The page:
The city of Austin may have just single-handedly propelled the Texas solar market into the top-ten leading states.
Last week, the Austin city council voted in favor of a resolution that would increase the city’s rooftop and utility-scale solar targets by 800 megawatts over the coming years.
It creates a plan that would build a small paradise for distributed energy companies, including a utility-scale solar target of 600 megawatts by 2017, a rooftop solar target of 200 megawatts by 2020, explicit language enabling third-party solar ownership, a floor price for the value-of-solar tariff, and a mandatory strategy to procure 200 megawatts of fast-response storage.
The plan builds upon earlier climate goals created and revised since 2010. After Austin Energy signed a power-purchase agreement for 150 megawatts of solar at 5 cents per kilowatt-hour in May, city officials asked if they should require more solar that could provide a hedge against natural gas prices.
A task force convened by the city council took a look at the potential savings offered by solar PV and decided to sharply increase goals. The resolution was written by councilman Chris Riley and championed by energy experts and environmental groups alike.
“The 2014 Task Force found that solar energy represents a cost-competitive means of securing clean peak power hedging against the volatility of fuel-dependent thermal resources, and recommended that solar energy generation should be the new default generation resource through 2024.”
Chad Blevins, a financial analyst with The Butler Firm, a law office devoted to renewable energy transactions, watched the proceedings closely. He said there were a lot more serious businesspeople involved in the goal-setting process this time around compared to previous targets.
“In the past, the people involved used environmental arguments to justify renewable goals. This time around, the case for renewables was based on economics – operational cost data from the utility, robust dynamic models projecting market prices and the very low PPA rates that we have seen from PV in response to recent RFPs,” said Blevins.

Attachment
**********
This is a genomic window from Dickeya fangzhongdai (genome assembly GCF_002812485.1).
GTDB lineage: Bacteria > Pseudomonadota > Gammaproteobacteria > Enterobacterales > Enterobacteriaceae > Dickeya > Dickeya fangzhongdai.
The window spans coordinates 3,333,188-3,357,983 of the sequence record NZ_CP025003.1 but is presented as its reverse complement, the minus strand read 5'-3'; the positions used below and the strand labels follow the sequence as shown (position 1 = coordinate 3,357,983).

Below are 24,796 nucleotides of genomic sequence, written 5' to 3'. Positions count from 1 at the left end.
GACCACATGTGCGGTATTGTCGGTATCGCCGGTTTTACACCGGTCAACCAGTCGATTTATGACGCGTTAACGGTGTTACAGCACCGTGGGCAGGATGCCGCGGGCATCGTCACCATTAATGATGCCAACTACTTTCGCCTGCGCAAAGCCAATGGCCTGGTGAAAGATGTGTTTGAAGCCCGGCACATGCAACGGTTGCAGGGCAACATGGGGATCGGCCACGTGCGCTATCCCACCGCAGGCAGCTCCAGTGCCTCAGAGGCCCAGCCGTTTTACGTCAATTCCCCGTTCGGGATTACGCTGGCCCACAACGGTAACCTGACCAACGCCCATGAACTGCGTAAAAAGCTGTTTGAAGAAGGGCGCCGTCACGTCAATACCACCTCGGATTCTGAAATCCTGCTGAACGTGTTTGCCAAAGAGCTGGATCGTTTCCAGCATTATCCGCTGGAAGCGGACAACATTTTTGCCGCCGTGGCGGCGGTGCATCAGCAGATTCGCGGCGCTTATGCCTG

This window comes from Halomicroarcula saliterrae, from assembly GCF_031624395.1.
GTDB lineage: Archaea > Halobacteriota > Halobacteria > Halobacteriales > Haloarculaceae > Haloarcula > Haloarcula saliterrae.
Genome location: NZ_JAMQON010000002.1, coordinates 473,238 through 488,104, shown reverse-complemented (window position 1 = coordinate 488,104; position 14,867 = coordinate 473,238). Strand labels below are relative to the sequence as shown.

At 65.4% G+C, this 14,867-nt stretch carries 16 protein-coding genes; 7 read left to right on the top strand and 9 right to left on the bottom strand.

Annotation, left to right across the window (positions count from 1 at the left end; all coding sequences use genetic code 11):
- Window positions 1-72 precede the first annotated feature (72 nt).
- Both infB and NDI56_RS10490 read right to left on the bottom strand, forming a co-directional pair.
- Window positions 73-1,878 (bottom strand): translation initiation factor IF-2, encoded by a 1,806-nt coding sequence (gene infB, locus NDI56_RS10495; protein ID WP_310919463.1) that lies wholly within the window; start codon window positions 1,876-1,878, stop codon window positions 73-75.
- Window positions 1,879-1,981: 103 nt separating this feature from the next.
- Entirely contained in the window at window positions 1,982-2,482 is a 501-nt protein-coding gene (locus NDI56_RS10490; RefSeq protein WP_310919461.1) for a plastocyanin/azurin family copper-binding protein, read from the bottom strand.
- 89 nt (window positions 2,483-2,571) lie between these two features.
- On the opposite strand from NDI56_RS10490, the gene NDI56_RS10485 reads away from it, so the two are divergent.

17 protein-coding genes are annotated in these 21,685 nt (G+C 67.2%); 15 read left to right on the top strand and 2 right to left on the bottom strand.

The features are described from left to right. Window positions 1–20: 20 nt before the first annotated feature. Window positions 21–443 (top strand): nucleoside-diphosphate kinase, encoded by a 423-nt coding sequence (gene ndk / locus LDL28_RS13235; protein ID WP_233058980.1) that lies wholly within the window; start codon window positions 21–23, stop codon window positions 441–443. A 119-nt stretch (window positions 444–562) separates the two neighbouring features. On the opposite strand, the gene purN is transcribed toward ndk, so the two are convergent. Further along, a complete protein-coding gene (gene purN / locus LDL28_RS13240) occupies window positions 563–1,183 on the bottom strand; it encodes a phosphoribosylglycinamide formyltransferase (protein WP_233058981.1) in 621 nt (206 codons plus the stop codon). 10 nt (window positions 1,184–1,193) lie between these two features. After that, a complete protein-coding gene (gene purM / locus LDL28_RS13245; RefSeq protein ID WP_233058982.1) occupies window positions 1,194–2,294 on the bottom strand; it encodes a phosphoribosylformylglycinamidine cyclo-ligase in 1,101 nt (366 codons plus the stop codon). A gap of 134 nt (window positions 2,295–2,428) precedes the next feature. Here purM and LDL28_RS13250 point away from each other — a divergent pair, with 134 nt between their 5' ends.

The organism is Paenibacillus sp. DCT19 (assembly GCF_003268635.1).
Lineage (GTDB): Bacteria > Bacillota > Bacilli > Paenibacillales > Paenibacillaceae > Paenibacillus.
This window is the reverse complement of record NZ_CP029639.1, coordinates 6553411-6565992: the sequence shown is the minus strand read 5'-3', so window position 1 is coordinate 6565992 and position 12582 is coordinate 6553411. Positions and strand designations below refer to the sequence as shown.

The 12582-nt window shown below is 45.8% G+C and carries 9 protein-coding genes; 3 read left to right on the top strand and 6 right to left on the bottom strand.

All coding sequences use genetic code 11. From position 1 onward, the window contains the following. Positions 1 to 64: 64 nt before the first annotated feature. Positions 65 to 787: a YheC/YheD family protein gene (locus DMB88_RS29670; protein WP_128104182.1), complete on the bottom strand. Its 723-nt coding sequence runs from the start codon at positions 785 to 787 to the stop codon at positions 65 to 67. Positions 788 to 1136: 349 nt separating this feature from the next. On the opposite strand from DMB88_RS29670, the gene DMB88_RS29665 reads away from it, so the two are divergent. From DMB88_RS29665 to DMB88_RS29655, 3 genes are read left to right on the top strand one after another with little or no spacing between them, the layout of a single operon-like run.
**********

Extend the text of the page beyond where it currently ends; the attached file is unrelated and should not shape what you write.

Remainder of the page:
That didn’t mean that Austin Energy was fully on board. Although the municipal utility is seen as progressive in its support of renewables, executives were not enthusiastic about such a big increase in solar — mostly because they were worried about managing it all on the grid. That’s partly why the requirement for fast-response storage was added.
Advocates of the plan said it would save Austin ratepayers money and keep electricity prices in the range of the 50 percent lowest among Texas utilities.
The consumer advocacy group Public Citizen put together a cost analysis showing that ratepayers could save millions of dollars a year compared to building a new natural gas plant, assuming solar contracts are signed for $50 per megawatt-hour.
Cory Honeyman, a solar analyst with GTM Research, said the new goals will put Texas in the top-ten overall rankings and the top-five utility-scale solar rankings in the coming years.
“This plan cements Texas as an emerging leader in the near future,” said Honeyman.
The plan is also representative of a broader shift for utility-scale solar around the country. According to Honeyman, there are now 3 gigawatts of large-scale projects in the pipeline in states like Georgia, North Carolina, Utah, Kentucky, and soon, Mississippi.
The surge in solar projects in states without the help of renewable portfolio standards is due to three reasons: price competition with natural gas, the need to fill in closing coal plants, and hedging against natural-gas price volatility.
“All three of the main reasons we see for justifying this goal in Austin is what we’re seeing in other states, as well,” said Honeyman.
Source: Greentech Media. Reproduced with permission.
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